How to Speak Directly to the Consumers Who Want Your Product

    [This article was written by Lizzie Weakley.]

    The most fundamental idea of advertising is that it contacts potential customers directly. When a campaign does not reach its target audience, it costs the company money in two ways. First, the advertising budget has been wasted, and second, the potential for added revenue is missed. Here are three ways to avoid this situation.

    Cut a Wide Swath

    There are two situations in which you cannot use targeted advertising. The first is when almost any consumer will be interested in your product. Things like cars, lightbulbs, and similar items are likely to be bought by anyone, so there’s no need to spend time and energy trying to tailor the market. The second is when there is no way to target your potential customers. This is likely to occur when you don’t have a firm grip on just which consumers might be interested.

    In both of these situations, mass media efforts like TV advertising can be very effective. They cover lots of ground and reach lots of eyes quickly.

    Use Online Tools

    People often joke that their social media accounts read their minds, but there is a more reasonable explanation. If you’ve ever mysteriously seen an ad for something you just said you wanted, you have seen a targeted ad.

    The technology is incredibly complex, but the short version is that information about your browsing and interaction with social media is linked to your identity. That information is used to determine which ads will be most relevant for you. That’s why your internet search for “water heaters” was quickly followed by ads for water heaters. By putting that same technology to work for your company, you can bypass the “not interested” viewers and send your ads directly to those who are likely to buy.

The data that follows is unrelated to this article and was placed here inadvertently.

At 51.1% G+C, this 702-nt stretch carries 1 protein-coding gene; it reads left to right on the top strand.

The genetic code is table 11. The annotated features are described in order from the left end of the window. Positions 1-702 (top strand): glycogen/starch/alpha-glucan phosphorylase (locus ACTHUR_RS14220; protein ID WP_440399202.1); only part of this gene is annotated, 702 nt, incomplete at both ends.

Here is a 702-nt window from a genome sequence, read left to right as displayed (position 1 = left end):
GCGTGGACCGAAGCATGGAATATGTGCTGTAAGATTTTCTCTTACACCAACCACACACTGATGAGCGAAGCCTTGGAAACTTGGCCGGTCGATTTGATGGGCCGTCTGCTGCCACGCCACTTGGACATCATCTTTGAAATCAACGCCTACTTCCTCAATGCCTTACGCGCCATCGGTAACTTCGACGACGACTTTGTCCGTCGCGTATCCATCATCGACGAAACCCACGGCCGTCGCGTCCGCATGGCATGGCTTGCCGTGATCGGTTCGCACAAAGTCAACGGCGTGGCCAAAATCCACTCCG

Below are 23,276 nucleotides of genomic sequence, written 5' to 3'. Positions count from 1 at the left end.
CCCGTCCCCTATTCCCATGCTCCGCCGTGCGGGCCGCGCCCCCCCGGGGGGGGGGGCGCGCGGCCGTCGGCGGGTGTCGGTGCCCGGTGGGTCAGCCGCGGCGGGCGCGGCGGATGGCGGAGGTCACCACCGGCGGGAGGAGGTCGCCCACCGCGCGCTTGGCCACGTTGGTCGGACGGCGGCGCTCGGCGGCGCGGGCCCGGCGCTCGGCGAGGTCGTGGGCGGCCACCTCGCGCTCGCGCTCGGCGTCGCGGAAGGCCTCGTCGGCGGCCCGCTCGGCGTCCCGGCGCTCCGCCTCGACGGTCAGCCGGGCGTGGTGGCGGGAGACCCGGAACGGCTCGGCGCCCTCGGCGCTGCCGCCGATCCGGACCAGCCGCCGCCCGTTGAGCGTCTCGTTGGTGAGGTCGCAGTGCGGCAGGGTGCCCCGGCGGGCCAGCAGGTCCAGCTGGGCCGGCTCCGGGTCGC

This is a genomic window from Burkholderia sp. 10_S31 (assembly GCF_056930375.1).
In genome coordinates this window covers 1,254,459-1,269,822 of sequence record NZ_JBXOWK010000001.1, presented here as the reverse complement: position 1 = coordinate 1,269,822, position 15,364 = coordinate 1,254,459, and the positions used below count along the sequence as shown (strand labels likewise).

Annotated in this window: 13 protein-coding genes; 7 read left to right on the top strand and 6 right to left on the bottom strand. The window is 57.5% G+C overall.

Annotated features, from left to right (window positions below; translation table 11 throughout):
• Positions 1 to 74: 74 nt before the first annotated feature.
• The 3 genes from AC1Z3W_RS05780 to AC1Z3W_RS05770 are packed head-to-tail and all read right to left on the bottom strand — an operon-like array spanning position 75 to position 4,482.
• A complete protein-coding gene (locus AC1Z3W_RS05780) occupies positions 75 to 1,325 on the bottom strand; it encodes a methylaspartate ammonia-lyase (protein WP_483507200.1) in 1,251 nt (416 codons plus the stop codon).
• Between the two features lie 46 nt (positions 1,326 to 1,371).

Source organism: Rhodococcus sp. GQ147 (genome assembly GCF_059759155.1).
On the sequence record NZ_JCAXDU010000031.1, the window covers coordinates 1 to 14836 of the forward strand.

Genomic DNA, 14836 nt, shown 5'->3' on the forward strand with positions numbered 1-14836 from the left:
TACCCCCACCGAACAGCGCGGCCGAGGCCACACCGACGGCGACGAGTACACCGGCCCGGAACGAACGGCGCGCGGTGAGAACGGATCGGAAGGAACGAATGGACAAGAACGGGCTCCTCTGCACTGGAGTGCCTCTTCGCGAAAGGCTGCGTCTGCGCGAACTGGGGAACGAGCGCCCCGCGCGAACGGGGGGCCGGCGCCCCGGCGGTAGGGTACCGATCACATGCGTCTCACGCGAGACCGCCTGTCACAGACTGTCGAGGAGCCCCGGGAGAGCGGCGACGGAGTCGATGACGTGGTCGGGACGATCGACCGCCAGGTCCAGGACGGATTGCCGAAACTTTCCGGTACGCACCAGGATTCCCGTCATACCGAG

Linking Sponsorship

    Almost everything today bears some kind of sponsorship. The contributions of an interested party can help an event or facility meet its financial obligations while providing exposure for the sponsor.

    When your product has natural linkages to sponsorship opportunities, it can be very easy to find your customers. A simple example is an ice cream shop that sponsors summer baseball and softball teams. Win or lose, kids are usually interested in a cold treat after the game, and your sponsorship can bring them to you for those snacks. Other examples are music stores sponsoring a concert, attorneys sponsoring estate-planning workshops, and many more. Find the link between what you’re sponsoring and what you’re selling.

    Marketing your business can be highly targeted or very broad, depending on your products and services. With the right plan, you can get your name in front of a high percentage of potential customers without wasting money advertising to people who aren’t interested.

    Author Bio:

    Lizzie Weakley is a freelance writer from Columbus, Ohio. In her free time, she enjoys the outdoors and walks in the park with her three-year-old husky, Snowball.

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